When it comes to aggregate uncertainty in a qualitative way, there are many possibilities. However, it is not entirely clear, which information should be included and how they should be weighted. CATZOC and QOBD are two existing examples. Visualising such composite, qualitative indicators enable mariners to get a rough overview of existing uncertainty, but do not provide precise information. This can still be enough to decide in favour of or against a certain route.

Area of Interest

Information concerning uncertainty of bathymetric data are typically required for certain areas of interest, not the entire map. This makes it possible to restrict the uncertainty visualisation locally, which in turn helps to avoid visual clutter. The area of interest depends on the use case. For route planning, it is a corridor along potential routes. In monitoring scenarios, nearby waters are of interest, for instance when a planned route must be left in case of an emergency. Thus, the visualisation should be confined locally to a circular region around the ship‘s position. The radius of this area should be calculated based on a reaction time set by the mariner and the current speed of the ship. Assuming a ship is travelling with 20kn and the reaction time is set to 30min, the radius of the circular area should be 10nm.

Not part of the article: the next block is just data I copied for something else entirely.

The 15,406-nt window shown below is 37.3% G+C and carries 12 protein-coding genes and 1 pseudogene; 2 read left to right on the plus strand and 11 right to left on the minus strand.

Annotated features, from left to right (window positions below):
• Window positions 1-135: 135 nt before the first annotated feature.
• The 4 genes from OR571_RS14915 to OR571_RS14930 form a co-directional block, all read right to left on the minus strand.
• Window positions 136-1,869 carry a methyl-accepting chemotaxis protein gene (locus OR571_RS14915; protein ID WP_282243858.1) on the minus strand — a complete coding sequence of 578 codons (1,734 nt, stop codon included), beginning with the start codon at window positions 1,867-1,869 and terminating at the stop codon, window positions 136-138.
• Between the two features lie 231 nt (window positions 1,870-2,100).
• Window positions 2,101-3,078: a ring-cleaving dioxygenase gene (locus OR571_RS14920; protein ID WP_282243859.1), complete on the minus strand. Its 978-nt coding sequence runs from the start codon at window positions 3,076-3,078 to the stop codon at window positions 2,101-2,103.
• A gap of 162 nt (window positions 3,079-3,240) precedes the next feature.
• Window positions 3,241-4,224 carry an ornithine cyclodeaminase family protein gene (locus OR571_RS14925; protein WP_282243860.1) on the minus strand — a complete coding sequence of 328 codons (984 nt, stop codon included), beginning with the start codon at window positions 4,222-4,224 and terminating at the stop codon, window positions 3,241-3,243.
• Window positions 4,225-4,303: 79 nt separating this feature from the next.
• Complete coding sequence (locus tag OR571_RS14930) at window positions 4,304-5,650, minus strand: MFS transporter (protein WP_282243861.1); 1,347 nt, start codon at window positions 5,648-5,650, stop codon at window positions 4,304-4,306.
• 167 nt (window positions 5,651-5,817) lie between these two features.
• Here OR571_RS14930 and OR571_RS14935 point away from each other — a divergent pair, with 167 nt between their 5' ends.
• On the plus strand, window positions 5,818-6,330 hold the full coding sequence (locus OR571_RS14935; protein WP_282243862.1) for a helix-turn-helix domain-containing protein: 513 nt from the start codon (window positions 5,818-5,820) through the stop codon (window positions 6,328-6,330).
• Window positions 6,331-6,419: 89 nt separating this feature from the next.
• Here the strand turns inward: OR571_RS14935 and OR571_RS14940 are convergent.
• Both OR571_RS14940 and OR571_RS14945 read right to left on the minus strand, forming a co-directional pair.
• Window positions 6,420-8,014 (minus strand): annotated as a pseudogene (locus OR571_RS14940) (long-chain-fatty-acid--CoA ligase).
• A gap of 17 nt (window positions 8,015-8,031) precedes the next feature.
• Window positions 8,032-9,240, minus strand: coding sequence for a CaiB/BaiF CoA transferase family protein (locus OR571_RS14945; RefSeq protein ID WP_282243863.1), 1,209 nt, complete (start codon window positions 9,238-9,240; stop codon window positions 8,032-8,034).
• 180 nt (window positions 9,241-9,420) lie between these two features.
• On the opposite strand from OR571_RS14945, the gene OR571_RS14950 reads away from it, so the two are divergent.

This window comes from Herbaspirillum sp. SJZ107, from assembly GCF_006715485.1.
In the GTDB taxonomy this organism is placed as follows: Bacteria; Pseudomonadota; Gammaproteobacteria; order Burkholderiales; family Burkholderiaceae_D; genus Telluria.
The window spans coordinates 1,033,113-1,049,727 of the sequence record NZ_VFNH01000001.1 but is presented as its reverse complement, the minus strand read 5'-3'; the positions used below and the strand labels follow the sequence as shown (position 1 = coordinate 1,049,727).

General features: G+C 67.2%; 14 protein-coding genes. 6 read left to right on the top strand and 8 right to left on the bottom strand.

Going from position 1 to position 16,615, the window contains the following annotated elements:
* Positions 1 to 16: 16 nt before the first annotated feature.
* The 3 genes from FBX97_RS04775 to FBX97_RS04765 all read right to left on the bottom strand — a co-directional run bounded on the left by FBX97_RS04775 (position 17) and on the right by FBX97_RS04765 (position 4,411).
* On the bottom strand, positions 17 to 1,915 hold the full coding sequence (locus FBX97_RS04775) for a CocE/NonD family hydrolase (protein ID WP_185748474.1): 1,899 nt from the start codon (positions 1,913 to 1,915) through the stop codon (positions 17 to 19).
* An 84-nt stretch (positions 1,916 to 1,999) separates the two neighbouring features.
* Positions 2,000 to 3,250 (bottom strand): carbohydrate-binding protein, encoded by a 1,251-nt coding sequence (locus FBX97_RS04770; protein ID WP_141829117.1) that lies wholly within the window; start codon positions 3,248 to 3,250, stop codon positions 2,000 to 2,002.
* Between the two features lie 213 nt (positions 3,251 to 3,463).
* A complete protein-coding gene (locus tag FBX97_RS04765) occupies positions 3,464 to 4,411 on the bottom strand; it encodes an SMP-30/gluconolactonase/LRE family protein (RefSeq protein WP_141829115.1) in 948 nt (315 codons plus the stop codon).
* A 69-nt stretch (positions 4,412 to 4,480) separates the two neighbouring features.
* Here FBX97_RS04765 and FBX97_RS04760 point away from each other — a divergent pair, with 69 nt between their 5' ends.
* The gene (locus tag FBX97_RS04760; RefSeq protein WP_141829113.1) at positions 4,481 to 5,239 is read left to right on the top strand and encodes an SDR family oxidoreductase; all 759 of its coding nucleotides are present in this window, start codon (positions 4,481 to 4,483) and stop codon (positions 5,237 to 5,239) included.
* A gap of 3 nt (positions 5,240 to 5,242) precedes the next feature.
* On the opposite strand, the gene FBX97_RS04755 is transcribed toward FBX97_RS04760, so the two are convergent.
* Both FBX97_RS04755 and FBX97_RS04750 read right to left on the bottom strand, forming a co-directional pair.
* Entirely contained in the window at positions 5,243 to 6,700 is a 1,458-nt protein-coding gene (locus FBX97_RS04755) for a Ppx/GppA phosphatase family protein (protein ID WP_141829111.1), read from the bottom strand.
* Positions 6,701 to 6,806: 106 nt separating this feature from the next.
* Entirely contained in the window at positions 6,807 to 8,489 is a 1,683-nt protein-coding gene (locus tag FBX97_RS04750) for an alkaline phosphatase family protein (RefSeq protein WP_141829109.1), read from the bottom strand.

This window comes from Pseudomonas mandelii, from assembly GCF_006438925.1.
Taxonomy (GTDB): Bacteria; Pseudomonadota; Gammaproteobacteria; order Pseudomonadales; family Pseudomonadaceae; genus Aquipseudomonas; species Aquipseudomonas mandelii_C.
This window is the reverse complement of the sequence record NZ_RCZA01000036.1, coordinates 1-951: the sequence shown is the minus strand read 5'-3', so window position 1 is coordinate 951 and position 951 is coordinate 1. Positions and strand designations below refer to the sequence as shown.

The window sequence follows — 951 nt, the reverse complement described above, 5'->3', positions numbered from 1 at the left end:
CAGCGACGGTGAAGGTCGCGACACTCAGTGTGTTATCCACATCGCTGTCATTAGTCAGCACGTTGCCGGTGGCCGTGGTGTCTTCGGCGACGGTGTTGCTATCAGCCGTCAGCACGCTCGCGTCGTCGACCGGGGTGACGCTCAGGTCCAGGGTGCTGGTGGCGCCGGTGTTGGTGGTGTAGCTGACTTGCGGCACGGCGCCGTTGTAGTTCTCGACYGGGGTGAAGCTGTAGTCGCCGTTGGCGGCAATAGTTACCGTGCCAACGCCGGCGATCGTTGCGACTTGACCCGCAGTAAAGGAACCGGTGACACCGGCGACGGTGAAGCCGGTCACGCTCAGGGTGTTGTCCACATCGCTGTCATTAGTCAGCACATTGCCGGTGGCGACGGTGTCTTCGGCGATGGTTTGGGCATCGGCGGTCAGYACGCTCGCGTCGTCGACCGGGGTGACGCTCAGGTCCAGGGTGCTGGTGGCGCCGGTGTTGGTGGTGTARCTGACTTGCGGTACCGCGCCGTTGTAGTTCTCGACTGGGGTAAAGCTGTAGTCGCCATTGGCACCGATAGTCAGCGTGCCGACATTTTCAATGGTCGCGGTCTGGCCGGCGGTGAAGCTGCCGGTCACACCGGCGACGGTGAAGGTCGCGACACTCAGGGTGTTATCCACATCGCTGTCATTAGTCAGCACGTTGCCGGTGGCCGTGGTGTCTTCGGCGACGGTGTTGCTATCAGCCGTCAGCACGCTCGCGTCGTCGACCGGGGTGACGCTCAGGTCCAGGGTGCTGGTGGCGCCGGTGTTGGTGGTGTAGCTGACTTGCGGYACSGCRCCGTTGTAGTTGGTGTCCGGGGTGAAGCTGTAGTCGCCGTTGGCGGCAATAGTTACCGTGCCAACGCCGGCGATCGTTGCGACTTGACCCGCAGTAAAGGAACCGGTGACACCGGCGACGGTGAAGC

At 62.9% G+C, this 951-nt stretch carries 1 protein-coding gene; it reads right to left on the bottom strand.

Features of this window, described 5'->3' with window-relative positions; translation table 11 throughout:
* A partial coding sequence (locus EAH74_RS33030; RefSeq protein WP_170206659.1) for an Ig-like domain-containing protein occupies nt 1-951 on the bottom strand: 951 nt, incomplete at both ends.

Visual Encoding

In the study by Fraunhofer IGD, novel concepts for visualising the qualitative indicator QOBD as well as an aggregated quantification of uncertainty have been developed.

For visualising QOBD, an optional ENC layer is added, so that bathymetric data, geo-spatial reference and uncertainty can be viewed together. For encoding individual QOBD classes, a hierarchical texture overlay with varying hierarchy level and transparency is proposed:

  • Quality_1/Oceanic: 100% transparency, hierarchy level 0
  • Quality_2: 75% transparency, hierarchy level 1